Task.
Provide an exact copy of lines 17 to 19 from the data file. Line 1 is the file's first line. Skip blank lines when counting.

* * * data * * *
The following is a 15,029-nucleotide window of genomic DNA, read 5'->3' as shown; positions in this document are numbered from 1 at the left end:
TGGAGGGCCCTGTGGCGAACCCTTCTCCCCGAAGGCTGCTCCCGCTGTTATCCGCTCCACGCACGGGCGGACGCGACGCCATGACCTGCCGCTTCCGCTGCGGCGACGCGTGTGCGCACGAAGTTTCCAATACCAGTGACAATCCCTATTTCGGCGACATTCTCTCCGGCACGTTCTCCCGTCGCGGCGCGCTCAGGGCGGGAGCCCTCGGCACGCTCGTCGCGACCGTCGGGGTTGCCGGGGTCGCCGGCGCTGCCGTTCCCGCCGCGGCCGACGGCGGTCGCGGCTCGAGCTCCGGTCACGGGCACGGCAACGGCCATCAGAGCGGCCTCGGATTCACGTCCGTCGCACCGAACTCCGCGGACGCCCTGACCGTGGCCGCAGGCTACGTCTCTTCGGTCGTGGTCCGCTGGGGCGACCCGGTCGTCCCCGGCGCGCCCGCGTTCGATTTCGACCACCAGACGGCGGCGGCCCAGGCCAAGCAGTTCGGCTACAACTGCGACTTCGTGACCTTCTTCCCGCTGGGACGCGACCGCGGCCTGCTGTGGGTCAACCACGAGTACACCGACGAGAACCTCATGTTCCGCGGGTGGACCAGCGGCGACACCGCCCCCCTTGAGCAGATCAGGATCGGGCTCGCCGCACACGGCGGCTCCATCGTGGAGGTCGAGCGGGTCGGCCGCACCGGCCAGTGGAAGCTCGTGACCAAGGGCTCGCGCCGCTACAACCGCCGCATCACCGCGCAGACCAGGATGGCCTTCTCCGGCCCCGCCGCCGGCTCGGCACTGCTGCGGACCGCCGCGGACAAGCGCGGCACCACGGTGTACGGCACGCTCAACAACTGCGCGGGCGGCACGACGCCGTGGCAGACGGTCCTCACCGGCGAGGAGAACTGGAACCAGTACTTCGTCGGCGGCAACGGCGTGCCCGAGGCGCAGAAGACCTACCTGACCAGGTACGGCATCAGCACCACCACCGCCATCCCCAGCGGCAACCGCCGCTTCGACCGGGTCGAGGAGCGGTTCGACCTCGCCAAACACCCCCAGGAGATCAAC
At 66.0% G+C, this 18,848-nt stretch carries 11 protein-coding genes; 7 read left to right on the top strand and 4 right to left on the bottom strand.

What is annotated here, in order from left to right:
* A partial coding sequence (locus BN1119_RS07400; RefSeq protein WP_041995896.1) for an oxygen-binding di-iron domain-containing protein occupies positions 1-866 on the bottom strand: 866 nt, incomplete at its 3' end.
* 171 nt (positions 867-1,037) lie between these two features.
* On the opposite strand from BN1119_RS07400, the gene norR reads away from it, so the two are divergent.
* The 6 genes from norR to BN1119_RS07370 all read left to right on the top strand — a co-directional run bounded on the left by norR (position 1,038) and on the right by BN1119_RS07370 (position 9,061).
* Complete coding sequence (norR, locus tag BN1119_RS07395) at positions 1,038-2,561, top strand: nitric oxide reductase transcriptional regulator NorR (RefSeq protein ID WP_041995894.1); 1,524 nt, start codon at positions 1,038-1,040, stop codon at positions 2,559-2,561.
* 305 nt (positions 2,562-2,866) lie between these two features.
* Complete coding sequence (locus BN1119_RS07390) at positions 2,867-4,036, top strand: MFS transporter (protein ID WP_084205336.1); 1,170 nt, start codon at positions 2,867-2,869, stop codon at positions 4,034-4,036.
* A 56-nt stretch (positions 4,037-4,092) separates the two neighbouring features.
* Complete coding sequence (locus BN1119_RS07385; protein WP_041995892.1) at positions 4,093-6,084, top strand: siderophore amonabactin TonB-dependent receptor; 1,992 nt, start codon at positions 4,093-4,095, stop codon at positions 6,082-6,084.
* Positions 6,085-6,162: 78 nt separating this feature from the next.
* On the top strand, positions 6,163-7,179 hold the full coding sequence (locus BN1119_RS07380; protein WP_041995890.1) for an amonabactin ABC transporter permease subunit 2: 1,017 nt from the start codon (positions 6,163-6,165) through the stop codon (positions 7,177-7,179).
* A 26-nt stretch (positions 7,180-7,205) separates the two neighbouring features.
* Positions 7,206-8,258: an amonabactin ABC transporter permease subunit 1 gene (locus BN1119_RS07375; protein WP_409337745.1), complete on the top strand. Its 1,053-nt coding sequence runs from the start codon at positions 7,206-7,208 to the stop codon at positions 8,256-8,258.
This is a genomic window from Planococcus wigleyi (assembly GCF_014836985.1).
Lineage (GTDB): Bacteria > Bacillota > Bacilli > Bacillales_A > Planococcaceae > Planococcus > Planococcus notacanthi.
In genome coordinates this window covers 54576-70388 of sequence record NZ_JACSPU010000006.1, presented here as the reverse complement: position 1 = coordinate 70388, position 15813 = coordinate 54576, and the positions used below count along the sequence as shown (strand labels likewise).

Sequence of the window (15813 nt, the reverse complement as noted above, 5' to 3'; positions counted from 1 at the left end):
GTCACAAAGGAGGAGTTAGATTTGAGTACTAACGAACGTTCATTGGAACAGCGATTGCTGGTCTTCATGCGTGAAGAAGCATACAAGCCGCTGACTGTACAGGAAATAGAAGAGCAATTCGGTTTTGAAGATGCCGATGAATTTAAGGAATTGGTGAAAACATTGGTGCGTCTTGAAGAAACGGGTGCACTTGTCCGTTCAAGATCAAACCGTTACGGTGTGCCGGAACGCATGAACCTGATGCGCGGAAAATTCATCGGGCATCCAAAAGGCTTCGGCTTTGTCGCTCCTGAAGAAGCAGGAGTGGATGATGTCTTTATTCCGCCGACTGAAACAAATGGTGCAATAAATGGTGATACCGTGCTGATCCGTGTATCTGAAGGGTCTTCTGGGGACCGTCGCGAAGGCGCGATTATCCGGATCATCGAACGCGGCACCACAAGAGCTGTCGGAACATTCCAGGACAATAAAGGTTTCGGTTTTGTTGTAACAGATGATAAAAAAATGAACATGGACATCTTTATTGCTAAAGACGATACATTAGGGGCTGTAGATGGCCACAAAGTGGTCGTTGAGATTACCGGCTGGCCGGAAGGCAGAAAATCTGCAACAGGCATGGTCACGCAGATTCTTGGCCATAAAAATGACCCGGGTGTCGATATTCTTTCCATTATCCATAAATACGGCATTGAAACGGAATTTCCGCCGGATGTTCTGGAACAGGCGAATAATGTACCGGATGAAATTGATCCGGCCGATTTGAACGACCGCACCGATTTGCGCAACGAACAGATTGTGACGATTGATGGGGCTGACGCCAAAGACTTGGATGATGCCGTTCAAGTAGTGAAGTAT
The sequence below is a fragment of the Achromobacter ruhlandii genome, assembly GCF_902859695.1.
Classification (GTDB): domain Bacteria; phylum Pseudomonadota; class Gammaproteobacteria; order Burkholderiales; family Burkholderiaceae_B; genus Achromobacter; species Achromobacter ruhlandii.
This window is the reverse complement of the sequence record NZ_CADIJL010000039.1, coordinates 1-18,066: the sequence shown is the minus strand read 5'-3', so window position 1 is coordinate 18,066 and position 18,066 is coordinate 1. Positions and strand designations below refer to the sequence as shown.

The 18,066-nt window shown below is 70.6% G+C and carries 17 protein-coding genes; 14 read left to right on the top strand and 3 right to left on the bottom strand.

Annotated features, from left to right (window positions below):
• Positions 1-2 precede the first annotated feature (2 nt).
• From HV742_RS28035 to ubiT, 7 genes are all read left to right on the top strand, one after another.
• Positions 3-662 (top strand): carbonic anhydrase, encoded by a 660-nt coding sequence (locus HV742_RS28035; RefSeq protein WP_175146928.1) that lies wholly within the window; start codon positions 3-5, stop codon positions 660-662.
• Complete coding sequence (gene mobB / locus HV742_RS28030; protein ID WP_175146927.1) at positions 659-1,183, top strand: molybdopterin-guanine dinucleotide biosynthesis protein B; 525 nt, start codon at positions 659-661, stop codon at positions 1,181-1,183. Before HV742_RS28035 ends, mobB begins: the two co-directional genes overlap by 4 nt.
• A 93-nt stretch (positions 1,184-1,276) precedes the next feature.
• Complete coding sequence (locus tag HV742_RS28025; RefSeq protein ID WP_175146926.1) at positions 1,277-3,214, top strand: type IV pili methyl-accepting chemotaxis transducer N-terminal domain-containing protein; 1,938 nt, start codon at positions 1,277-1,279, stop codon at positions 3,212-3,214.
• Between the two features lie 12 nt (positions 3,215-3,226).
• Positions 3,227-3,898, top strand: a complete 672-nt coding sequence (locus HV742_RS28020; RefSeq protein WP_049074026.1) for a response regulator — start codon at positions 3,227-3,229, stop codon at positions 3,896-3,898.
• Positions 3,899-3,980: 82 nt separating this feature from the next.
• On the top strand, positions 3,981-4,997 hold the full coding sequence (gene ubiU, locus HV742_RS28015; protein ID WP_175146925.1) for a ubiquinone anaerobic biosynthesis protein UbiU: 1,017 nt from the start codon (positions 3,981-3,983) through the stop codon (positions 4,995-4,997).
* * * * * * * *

* Positions 7,206-8,258: an amonabactin ABC transporter permease subunit 1 gene (locus BN1119_RS07375; protein WP_409337745.1), complete on the top strand. Its 1,053-nt coding sequence runs from the start codon at positions 7,206-7,208 to the stop codon at positions 8,256-8,258.
This is a genomic window from Planococcus wigleyi (assembly GCF_014836985.1).
Lineage (GTDB): Bacteria > Bacillota > Bacilli > Bacillales_A > Planococcaceae > Planococcus > Planococcus notacanthi.